Fast Eddie's casino days are over
Former Pennsylvania Gov. Ed Rendell said he's dropping his $5,000-a-month advisory gig with an overseas casino run by a Donald Trump protege. The FBI recently paid the casino a visit.
Ed Rendell is cashing out.
The former Pennsylvania governor told Clout on Thursday that he has decided to withdraw from his $5,000-a-month gig as a member of an advisory committee for Hong Kong-based Imperial Pacific International Holdings in light of some, er, recent events.
Last week, the FBI "visited" Imperial Pacific, the parent company of the totally legitimate-sounding Best Sunshine Live Casino, which generates gargantuan amounts of revenue from its small perch between a coin laundry and a cellphone shop on Saipan, a U.S. island that's just a stone's throw away − about 7,800 miles − from the East Coast.
A lengthy Bloomberg story in November revealed that Imperial Pacific's CEO is Mark Brown, a onetime protege of President Trump. The U.S. Treasury's Financial Crimes Enforcement Network reportedly had taken an interest in Best Sunshine Live. Last September, the casino claimed it recorded $3.9 billion in bets, an eye-popping figure that some gambling promoters suggested could be evidence of money laundering. Brown insisted the casino was on the up-and-up.
Rendell told us back in November about some Philip Marlowe-like digging he did into Best Sunshine Live: "I said to Mark, 'Is this legit?' He said, 'Yes.' I said, 'Is it a real casino?' He said, 'Yes, it is.' "
As for the $5,000 a month, Fast Eddie described it then as "not a big f-ing deal" and said the only thing he'd done for the money so far was to persuade former Mississippi Gov. Haley Barbour to sign up as an adviser to the company.
On Thursday, Rendell said that the FBI's recent visit to Imperial Pacific had to do with undocumented workers who were hired by the company. Our friends at Guam's Pacific Daily News reported similar allegations. (Brown's mentor would be none too happy about this.)
"Believe it or not, they're having trouble getting workers there," Rendell said. "As to the money laundering, they keep insisting there's nothing to it."
Rendell said his decision to withdraw from the advisory committee − which includes former FBI Director Louis Freeh − came down to practicality.
"It's too far away for me to effectively monitor anything that goes on. I'm taking people's word for it, and that's not a good thing," he said. "I can't give them good advice because I'm too far away, and I can't figure out what's going on."
GOP steel cage match
The battle to be the next chairman of Philadelphia's Republican City Committee is now a three-way fight And the men behind the contenders are just as interesting as the brawl.
Michael Meehan, the party's longtime general counsel and leader of the old guard, confirms that he has entered the race, which already includes Mike Cibik, the party's vice chairman, and Joe McColgan, who has run for the U.S. House and City Council and works in financial management.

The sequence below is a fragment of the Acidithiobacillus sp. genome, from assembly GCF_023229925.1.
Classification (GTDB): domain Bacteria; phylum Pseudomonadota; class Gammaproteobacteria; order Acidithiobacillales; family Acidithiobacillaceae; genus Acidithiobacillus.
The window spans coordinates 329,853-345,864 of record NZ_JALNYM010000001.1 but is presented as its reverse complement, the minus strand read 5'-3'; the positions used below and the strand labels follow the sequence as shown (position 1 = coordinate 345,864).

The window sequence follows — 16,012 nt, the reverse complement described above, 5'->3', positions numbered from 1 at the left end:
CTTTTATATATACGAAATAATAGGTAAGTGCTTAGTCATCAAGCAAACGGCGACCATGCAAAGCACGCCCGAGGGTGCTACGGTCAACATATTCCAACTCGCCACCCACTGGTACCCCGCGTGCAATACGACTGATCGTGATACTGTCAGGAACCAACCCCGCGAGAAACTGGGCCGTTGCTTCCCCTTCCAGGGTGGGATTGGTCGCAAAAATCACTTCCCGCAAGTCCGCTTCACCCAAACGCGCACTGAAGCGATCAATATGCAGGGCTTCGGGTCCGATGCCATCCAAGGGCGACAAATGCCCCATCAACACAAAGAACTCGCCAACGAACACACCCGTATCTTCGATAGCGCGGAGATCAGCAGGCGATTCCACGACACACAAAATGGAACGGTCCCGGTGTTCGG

McColgan, who resigned from the Pennsylvania Intergovernmental Cooperation Authority last week, tells Clout that Meehan called the same day to announce his candidacy. Meehan, according to McColgan, said he had the backing of former state House Speaker John Perzel. (Is that a good thing?)
"I'll admit I reached out to John," Meehan told us, "just to make him aware of what I was doing."
Things are looking up for Perzel, who pleaded guilty in 2011 to conspiracy, theft, and other crimes, and served nearly two years in prison. Superior Court on Wednesday ruled that he does not have to pay the $1 million in restitution to the state that was part of his sentence. And his parole ends this month.
Perzel, who represented a Northeast Philly district, is now a lobbyist. Which does not surprise us at all.
Meanwhile, Cibik, a bankruptcy lawyer who leads the Fifth Ward, confirms that he sought the support of Vince Fenerty, a fellow ward leader who resigned as executive director at the Philadelphia Parking Authority in September after two sexual harassment complaints were made public by the Inquirer and Daily News.
"I just want his support and the votes," Cibik said of Fenerty. "I say to people, 'You can't be stupid.' If Joe or Michael don't ask Fenerty for this vote, that would be dumb."
McColgan also has an interesting potential ally. His brother-in-law Val DiGiorgio in February became chairman of the Pennsylvania Republican Party. McColgan says he has asked DiGiorgio not to intervene in the race.
The current chairman, Joe DeFelice, is still in place, although he may be leaving soon to take a new job, possibly in Trump's administration. DeFelice is lying low, avoiding any comment about all this.
"There's nothing to do until there is a vacancy," Meehan said.
"When you hear somebody like Lynne Abraham calling for the resignation of Seth Williams, it reminds me of Dr. Victor Frankenstein, the creator of the monster, complaining about the monster. The former DA, Lynne Abraham, is actually the mad scientist that put together some confused notions of justice, put them in the head of this young black man, who I supported, thinking he was a progressive young black man, and he took on the traits of his creator."
– Attorney Michael Coard, speaking Tuesday outside the District Attorney's Office, where activists were calling for Williams to resign and mocking Abraham for suing to have a judge remove him from office now that he has been indicted on federal corruption charges.
Staff writers David Gambacorta, Chris Brennan, Julia Terruso, and William Bender contributed to this column. Tips: email@example.com